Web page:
This is the headquarters of Eyes as Big as Plates on a two month artist residency in New York's Redhook. A collaboration between the Norwegian photographer Karoline Hjorth and Finnish artist Riitta Ikonen, Eyes as Big as Plates photography series explores older people's nature relationship.

The residency was hosted by the Recess Session and located in the stunning Pioneer Works building in Brooklyn. This plastic hut was set up as a temporary measure to try to keep a small part of the studio warm in the winter. A precious Gigapan was also trusted in our care for documenting the process of photographing charismatic New Yorkers in the pockets of wilderness. 
(I had a hard time sitting still for too long, hence the red patches all over the image…)

Here is life outside the 'Hot Hut' and the actual studio space:
Gigapan was quite a crowd puller whenever it was in action.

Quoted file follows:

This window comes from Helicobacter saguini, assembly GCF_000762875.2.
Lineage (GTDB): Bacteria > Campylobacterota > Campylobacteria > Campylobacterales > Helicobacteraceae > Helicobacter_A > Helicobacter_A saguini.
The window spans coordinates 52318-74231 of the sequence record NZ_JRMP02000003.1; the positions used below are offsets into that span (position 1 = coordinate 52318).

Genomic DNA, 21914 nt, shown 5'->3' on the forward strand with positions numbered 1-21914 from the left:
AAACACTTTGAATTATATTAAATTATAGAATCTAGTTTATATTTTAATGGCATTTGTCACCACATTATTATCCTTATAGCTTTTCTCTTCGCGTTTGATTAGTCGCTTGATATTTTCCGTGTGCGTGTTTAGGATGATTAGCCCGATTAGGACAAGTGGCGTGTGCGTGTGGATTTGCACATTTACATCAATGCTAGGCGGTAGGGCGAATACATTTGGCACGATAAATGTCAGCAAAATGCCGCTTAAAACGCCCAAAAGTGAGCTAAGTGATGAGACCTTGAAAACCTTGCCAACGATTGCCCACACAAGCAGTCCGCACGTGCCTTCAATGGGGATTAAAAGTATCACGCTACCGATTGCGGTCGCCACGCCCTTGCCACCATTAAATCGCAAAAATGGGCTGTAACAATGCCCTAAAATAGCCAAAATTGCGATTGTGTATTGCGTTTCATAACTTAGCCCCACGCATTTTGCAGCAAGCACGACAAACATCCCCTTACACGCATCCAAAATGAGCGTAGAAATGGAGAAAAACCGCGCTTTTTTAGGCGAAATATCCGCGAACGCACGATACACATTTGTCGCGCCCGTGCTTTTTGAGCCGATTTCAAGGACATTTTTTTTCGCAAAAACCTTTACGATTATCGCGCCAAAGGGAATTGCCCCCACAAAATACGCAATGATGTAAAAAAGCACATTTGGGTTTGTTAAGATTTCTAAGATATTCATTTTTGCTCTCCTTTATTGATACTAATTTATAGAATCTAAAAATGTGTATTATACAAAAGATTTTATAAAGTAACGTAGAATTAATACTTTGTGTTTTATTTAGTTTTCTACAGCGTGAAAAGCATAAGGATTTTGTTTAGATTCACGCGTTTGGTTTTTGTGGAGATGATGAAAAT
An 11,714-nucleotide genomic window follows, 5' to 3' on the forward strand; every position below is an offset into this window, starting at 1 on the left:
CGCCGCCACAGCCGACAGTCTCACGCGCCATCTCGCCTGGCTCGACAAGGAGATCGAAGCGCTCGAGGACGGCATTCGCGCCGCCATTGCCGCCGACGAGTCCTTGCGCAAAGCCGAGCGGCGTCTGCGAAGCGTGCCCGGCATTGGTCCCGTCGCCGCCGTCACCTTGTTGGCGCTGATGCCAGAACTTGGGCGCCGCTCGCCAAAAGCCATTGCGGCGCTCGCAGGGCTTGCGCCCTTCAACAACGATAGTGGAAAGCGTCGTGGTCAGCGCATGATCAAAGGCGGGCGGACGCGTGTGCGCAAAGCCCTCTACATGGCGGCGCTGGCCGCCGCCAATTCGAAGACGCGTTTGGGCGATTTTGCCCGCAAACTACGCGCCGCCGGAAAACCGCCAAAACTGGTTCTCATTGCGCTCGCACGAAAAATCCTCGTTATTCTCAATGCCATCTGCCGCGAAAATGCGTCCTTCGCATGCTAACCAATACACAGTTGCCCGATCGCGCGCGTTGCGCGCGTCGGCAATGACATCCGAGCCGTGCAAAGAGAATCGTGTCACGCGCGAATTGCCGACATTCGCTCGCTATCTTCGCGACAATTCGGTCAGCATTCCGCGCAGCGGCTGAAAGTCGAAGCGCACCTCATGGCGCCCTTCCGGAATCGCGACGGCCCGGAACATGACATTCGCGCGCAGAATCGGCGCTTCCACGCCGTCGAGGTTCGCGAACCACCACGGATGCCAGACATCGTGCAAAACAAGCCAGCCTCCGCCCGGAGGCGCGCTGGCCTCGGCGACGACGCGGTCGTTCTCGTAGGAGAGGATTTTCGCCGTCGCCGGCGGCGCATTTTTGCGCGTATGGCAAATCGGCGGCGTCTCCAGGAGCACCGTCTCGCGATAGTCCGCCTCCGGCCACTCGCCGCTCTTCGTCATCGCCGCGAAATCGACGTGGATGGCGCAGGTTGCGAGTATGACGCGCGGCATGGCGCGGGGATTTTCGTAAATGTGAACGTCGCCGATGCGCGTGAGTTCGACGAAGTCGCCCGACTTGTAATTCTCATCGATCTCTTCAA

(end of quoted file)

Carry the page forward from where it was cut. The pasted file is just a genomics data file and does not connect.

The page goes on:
Here we are at Forest Park in Queens, capturing Bob amongst the pine forest. 
Eyes as  Big as Plates# Bob © Riitta Ikonen & Karoline Hjorth

Many Thanks Gigapan! 
More information on Eyes as Big as Plates: 

Language Arts - Literature

Students read and examined tales from international and national authors. They first researched elements of writing, types of narration, styles of characters, the time in which the tale took place, the location, and the social-cultural context. Afterwards they used the GigaPan to photograph themselves as they represented the author’s vision. Students had to represent characters so they dressed themselves up as their particular character would.  They decided to act out a scenario and with roles in place used the GigaPan to record the scene. When the GigaPan finished the recording the images were uploaded to the GigaPan Dialogues Community education website. Students shared the GigaPan image with other classrooms that in turn did the same.

If you have access to the site, find more details here: